British historian Seward’s long-awaited sequel to his critically acclaimed 1995 history of late medieval England, The Wars of the Roses and the Lives of Five Men and Women in the Fifteenth Century, is an intriguing addition to the growing body of revisionist Tudor history. Contrary to popular belief, the Wars of the Roses did not end after Henry Tudor defeated Richard III in 1485 and unified the Houses of York and Plantagenet by marrying Elizabeth of York. Seward argues that there was great insecurity, fear, and even paranoia behind the Tudor façade of stability, magnificence, and power. Throughout their reigns, both Henry VII and Henry VIII had to contend regularly with rebellions, conspiracies, and plots hatched both internally and abroad by those who sought to rid England of a dynasty that so many regarded as having little or no legitimate claim to the throne. The policy of both monarchs—to neutralize pretenders and rival claimants to the throne by imprisonment or other means—increasingly became one of elimination on the slightest pretext, including, in Henry VIII’s later years, the execution of the elderly Margaret of Salisbury, for the crime of being the last White Rose. Seward delivers a scholarly yet engaging account of an era that continues to fascinate. (Apr.)
The Literary Review
“An entertaining and valuable exploration of the early Tudor period.”
Robert Hutchinson
“Gripping and enthralling. No writer of fiction, however imaginative, could dream up more spell binding plots than what actually happened, so skilfully recounted here.”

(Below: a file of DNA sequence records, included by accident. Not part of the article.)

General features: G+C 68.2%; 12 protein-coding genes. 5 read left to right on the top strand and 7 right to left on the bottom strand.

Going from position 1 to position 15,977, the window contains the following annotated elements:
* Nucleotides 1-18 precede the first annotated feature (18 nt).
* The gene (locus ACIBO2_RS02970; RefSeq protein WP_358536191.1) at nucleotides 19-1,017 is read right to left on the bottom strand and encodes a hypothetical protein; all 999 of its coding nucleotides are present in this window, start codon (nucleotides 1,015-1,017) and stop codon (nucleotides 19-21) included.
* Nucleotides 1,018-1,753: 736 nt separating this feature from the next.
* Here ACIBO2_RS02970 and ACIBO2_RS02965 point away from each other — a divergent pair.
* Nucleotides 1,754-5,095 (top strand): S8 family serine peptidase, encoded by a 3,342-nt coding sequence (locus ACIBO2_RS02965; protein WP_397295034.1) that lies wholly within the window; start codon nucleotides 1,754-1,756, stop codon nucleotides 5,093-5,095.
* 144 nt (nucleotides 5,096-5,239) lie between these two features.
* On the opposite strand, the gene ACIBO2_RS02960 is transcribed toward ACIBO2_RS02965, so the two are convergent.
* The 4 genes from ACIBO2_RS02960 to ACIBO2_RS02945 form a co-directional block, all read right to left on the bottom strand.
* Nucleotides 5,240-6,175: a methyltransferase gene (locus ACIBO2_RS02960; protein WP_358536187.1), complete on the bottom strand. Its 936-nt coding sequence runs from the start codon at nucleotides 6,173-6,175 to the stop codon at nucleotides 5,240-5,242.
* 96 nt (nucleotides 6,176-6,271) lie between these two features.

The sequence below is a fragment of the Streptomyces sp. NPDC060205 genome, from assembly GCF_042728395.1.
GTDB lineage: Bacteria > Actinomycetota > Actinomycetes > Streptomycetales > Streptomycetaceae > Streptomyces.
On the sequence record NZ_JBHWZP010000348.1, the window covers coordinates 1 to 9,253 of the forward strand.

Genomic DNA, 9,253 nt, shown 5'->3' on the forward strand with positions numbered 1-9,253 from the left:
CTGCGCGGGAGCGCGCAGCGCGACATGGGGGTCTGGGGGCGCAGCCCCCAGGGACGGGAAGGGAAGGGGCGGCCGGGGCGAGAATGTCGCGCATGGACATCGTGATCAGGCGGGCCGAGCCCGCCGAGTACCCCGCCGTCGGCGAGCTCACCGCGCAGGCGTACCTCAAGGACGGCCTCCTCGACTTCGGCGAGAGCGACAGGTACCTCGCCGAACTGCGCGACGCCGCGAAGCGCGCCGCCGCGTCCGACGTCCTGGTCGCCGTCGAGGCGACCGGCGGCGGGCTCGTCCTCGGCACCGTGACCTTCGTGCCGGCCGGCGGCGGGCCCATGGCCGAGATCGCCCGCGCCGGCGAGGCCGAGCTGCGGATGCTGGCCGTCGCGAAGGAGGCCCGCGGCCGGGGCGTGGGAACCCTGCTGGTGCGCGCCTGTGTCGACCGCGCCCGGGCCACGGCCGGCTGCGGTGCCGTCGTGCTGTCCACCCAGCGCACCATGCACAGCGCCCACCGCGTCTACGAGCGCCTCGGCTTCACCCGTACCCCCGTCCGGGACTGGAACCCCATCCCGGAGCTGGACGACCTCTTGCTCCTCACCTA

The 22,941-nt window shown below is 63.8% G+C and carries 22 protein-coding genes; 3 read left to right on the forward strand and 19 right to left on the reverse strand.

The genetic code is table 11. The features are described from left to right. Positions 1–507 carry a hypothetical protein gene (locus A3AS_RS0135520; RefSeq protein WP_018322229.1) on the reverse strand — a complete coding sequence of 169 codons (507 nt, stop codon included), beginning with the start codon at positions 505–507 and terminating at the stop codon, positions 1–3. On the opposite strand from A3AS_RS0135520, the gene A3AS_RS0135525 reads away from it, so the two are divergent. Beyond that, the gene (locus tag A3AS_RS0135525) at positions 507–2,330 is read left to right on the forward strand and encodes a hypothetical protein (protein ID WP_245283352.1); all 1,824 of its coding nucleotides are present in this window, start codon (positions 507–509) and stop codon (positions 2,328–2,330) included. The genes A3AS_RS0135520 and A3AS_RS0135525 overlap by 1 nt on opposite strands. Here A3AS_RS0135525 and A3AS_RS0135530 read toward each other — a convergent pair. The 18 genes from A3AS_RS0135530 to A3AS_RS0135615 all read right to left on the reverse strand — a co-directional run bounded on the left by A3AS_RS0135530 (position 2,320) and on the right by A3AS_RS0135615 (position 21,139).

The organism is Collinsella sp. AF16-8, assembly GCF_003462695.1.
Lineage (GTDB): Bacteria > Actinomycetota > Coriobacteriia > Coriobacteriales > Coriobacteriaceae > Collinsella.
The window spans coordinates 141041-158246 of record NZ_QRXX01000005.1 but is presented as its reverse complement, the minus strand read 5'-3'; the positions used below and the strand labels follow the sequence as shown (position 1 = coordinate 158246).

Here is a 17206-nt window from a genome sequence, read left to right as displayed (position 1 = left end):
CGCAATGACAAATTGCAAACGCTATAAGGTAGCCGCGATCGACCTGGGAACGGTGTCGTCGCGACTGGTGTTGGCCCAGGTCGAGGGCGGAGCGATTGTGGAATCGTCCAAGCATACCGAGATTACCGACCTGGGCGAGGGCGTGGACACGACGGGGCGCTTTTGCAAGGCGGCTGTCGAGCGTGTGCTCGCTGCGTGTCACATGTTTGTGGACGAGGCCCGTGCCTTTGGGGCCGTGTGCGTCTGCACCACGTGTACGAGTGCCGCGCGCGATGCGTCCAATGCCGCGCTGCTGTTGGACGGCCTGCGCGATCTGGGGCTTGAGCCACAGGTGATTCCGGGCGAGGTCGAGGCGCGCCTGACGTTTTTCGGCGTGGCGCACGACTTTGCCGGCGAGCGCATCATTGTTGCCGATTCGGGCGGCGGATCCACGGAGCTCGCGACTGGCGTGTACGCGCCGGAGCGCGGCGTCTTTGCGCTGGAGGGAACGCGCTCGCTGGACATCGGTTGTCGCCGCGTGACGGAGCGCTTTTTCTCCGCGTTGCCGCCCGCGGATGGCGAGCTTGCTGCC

Jessie Childs
“The Last White Rose is history as it should be written: without hindsight or embellishment, but with erudition and a sense of immediacy that makes it a gripping and original read.”
Library Journal
04/15/2014
Henry Tudor's defeat of Richard III at Bosworth Field is commonly thought of as the end to the conflict known as the Wars of the Roses—the rivalry between the houses of Lancaster and York for the English crown. However, while the Lancastrians won the day and put the first Tudor on the throne, the roots of the white rose of the House of York proved difficult to extinguish, with figures both legitimate and false troubling Henry VII and Henry VIII throughout their reigns. The Yorkist claimants and pretenders are often relegated to smaller parts in histories of the Tudor monarchy, so a volume that focuses particularly on them and their supporters is a welcome sight. Unfortunately, though Seward's treatment of the subject is detailed, his reliance on biased sources and his tendency to present opinions and theories as fact undermine the book's worth as a whole. VERDICT Readers might find this work helpful in gaining better understanding of the tangled threads of the various Yorkist movements, but the text's overall weaknesses make this a very qualified recommendation.—Kathleen McCallister, Univ. of South Carolina, Columbia